A Clean Sweep of the Awards Ceremony

By Rob Pfeiffer | Mar 27, 2016

Happy Easter everyone. I hope the weather cooperates and that family and friends can all get together safely. Over here, we just ate a watermelon we grew and have had eggplant at two meals this week. I missed out on both at home last summer (was that only months ago or years?) as the potato bugs ate the eggplant and the watermelon did not mature. So, I am making up for lost time. Speaking of that, I just came up with a plan to redo all the holidays which have happened while I have been away starting with Halloween (maybe my favorite). So get ready to see a burly, fairly well tanned fellow ambling around Lincolnville and Camden with a costume of some sort very soon. Too many special events have gone by and I miss them all as it means connecting with dear people.


We connected in a special way with 400 learners at the village school on Thursday. The term ended then and we hosted an awards ceremony. When I say we I am referring to the Go! Malawi crew. We give eight prizes to each grade for academic performance and effort,etc. So, 64 students stood up to be recognized and then received a notebook, a pen, a package of biscuits (really good with tea) and a soda (either Coke or Fanta). The event took place in one of the 20 by 20 classrooms with all those little bottoms sitting on the damp concrete floor. As Malawians love to talk and there were 20 adults all with speeches to make, my empathy was definitely with the learners as they squirmed their way through the three hours. Amazing.


Sitting in front was a young lady I would peg as a  fourth grader who stood out in much the same way I do in Malawi. There are Albinos here and I have seen adults in Lilongwe but this young lady is remarkable in many ways. My heart goes out to any and all who are "different" and to stand out as she does certainly qualifies her as different. She sat very composed throughout and seemed genuinely engaged the whole time. There is a great deal of superstition here about Albinos and they are even dug up after death sometimes for various reasons. May she keep learning and aspiring and move on to great things. She and I were certainly outstanding in our fields that day!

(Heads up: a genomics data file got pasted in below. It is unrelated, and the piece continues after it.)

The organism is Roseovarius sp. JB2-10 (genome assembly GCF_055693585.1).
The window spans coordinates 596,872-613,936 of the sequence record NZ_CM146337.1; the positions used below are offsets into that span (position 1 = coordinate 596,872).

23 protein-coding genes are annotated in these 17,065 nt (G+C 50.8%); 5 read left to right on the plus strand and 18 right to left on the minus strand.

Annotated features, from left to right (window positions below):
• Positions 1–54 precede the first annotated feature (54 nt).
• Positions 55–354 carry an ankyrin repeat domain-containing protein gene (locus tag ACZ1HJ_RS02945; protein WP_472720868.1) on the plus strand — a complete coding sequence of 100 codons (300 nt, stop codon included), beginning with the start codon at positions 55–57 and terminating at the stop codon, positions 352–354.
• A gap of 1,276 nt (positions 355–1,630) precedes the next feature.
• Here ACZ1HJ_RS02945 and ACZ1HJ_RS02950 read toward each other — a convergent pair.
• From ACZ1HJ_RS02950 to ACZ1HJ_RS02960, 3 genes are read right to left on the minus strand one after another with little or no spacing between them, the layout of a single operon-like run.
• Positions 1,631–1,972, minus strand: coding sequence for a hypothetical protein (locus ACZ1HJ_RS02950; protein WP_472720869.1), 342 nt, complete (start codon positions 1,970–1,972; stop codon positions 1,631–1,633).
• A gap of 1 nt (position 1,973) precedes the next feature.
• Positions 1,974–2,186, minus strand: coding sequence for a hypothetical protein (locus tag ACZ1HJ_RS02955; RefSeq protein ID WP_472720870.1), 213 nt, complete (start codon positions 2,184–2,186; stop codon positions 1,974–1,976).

The weather here is warm and sunny (I am back hoping for rain) but there has been a slight cooling lately as we are in the fall of the year here--not that much falls here although one of the biggest trees on the mountain broke in the wind the other day. What a crash that must have been. I used two blankets the other night for the first time after going without a blanket or with one over my legs for the whole time here.


About half (236 to be exact) of our 500 bamboo seedlings are in the ground now and there is a great deal of excitement about how this experiment will turn out. Sustainability is the key word here and if people take care of the plants this first year, the plants should take care of them for the foreseeable future. I sure hope so. Pressure on the forest is way over the top and if that keeps up, the villages here will eventually empty as there will be no water. The teachers from the school came en masse this morning to purchase their seedlings and I am so thankful. They are good role models and the new head teacher has recruited three new teachers for the start of the next term. There will be nine staff for the eight grades. Wonders never cease!! There have been days with three staff for 400 kids in eight grades. What a travesty. Yet, the children persevere and try hard. By the way, my English students came away with a clean sweep of the seventh grade awards in spite of my efforts. That is some of the news from Malawi.

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